Sponsored by the O’Brien Center for Career Development, in partnership with Merrimack’s College Leadership Council and the Office of the President, the two-day event was designed to help students better understand the problem-solving, communication, teamwork, networking and adaptability skills they’ll need to flourish in the workplace.
Through a fast-paced and comprehensive curriculum, students heard from distinguished speakers, engaged in interactive learning sessions and networked with an impressive group of industry experts, including members of the leadership council, board of trustees, Merrimack faculty and staff, and corporate partners. The program included a self-awareness assessment, group problem-solving challenges and exercises aimed at enhancing public-speaking skills.
Feedback from the participants was overwhelmingly positive.
“I’m shy in social settings,” said Andrea Ahearn ’18, a human development major who plans to pursue a career in higher-education development and gift operations. “My current internship supervisor said this would be a great way to build confidence in my public-speaking skills.”
Will Druid ’18, a marketing major, said he was excited by the opportunity to network with successful professionals from a range of industry sectors.
“I want to learn the groundwork for networking, and I’m looking forward to using this experience to get more confident in my interview skills,” said Druid.
Mary Tinebra ’82, U.S. growth leader and senior partner at Mercer, delivered the opening keynote address, in which she shared some personal and professional reflections of her career journey. Noting she lost out on a job early in her career by appearing unsure during the interview process, she urged the students to project confidence when speaking with prospective employers.
“The key,” she said, “is to focus on authenticity, maintain high levels of energy and connect them with confidence.”
Following the keynote, students completed a StrengthsFinder 2.0 assessment to better understand their personal and professional tendencies. These findings are key as students worked side-by-side with industry and College representatives on workplace scenarios that tested their reactions to various challenges throughout the program, from problem-solving scenarios to crafting personal elevator pitches in advance of the evening’s networking reception.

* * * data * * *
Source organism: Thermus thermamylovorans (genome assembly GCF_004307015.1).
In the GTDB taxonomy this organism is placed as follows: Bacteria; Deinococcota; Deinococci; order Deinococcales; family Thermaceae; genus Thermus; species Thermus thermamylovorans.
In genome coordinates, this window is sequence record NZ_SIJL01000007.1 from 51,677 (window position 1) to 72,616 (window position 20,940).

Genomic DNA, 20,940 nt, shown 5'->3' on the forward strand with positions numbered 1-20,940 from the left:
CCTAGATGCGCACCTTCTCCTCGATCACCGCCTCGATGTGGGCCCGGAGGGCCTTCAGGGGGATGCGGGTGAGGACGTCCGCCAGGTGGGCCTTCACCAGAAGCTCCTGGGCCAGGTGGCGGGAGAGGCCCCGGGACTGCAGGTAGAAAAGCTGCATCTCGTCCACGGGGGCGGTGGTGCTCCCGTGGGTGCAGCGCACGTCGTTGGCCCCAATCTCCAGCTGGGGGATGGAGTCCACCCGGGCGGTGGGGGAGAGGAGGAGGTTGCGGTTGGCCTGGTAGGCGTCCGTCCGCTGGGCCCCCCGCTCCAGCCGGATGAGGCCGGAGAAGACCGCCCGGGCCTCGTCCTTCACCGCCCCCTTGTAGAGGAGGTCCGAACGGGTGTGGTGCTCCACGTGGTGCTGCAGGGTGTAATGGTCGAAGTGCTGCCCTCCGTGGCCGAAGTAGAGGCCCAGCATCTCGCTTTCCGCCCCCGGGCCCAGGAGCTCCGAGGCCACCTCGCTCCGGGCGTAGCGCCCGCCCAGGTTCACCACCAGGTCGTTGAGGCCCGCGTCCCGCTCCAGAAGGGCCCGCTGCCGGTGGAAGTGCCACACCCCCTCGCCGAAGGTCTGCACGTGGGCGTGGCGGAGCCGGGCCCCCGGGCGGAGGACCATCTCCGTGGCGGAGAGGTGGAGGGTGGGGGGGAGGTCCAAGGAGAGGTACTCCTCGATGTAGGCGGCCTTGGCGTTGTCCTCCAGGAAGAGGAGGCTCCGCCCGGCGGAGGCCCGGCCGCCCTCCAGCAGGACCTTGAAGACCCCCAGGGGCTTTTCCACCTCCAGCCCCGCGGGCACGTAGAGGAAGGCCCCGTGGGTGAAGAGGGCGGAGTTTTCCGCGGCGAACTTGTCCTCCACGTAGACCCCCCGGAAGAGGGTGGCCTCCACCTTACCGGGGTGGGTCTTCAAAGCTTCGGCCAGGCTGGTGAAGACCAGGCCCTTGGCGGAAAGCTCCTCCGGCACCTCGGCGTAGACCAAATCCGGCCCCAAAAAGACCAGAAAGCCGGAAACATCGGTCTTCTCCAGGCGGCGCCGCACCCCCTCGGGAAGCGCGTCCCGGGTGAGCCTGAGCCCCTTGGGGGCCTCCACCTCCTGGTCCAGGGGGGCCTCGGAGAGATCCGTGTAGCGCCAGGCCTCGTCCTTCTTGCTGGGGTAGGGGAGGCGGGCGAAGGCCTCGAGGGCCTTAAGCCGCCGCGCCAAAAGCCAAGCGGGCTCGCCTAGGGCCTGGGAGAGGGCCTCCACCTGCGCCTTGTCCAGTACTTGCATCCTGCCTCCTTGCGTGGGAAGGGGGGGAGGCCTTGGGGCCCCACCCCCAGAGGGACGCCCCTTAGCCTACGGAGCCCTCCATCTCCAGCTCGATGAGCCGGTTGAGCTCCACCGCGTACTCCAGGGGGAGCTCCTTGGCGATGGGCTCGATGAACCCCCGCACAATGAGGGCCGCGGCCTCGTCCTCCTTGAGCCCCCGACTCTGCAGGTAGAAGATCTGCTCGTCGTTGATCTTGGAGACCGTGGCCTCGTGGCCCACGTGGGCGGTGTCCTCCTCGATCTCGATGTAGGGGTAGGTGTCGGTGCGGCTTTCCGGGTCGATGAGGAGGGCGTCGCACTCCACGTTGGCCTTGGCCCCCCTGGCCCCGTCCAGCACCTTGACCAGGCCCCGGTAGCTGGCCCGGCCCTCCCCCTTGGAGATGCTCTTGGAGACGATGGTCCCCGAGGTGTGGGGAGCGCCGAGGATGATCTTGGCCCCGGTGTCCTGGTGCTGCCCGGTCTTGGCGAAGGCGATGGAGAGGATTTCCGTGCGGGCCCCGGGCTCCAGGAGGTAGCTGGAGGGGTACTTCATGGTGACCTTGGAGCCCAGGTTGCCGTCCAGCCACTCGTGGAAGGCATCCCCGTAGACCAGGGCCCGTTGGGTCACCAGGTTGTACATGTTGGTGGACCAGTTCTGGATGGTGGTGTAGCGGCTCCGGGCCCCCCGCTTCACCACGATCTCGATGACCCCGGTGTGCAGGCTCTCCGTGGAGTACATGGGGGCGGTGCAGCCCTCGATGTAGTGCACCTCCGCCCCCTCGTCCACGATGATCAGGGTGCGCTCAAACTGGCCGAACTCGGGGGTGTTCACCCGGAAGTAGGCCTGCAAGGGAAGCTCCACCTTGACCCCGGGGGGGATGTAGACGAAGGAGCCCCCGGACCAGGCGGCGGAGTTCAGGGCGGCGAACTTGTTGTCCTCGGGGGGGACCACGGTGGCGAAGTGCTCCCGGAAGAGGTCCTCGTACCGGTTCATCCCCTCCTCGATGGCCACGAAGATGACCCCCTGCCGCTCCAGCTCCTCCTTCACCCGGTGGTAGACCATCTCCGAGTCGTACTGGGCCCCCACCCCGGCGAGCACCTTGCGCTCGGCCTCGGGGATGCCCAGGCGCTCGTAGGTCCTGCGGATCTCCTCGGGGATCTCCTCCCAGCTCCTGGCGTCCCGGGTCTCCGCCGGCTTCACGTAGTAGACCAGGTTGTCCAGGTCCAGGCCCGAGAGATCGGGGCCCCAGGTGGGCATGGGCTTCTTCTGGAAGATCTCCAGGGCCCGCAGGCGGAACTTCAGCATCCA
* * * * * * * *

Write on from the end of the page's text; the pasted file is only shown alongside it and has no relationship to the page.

College Leadership Council member Michael Loiacano ’95, partner and head of the healthcare services practice at Heidrick & Struggles, also worked with the students on confidence building.
“We took the Gallop (StrengthsFinder 2.0) test today as part of this project, and we realized that a lot of these young students didn’t realize what their personal or leadership DNA was,” he said. “They were pleasantly surprised in what they found out about themselves.”
Associate Professor of Psychology Christina Hardway, meanwhile, worked with students to advance their emotional intelligence and strengthen essential soft skills.
“My job in the classroom context is to help my students become more aware of themselves as learners,” she said. “I also think it’s really important to find meaningful work after college and even while you are going through college. So if I can get my students to the point where they can understand what they are doing in the classroom and how it connects to the bigger parts of their lives, then I think I will have done what I need to do as a professor.”
Brian Downer ’87, chief procurement officer at State Street Corp., spoke for many of the corporate participants by stressing the importance of the two-day retreat.
“By learning from industry experts and college alumni, faculty, and staff, the students gain the critical skills they’ll need to enter the workforce with confidence and a real sense of how they perform under pressure,” he said.
Added Jim Scammon ’83, chief financial officer at Bose Corp., “The Professional Development Retreat is a game-changer. This career program helps prepare students for today’s workplace through college staff and alumni working with them to develop skills that ignite their confidence in public speaking, interviewing and networking.”
The retreat was sponsored by The Zatta Career and Professional Development Innovation Fund, Huron Consulting Group, Patriot Energy Group, PROCON, State Street Foundation, Guggenheim Partners, WinterWyman, Enterprise Bank, Micros Northeast, Robert Zatta ’71, Louis A. Frate II ’91, Brian J. Downer ’87, Joanna Catalucci ’88 and Vincent J. Ragucci, III ’86.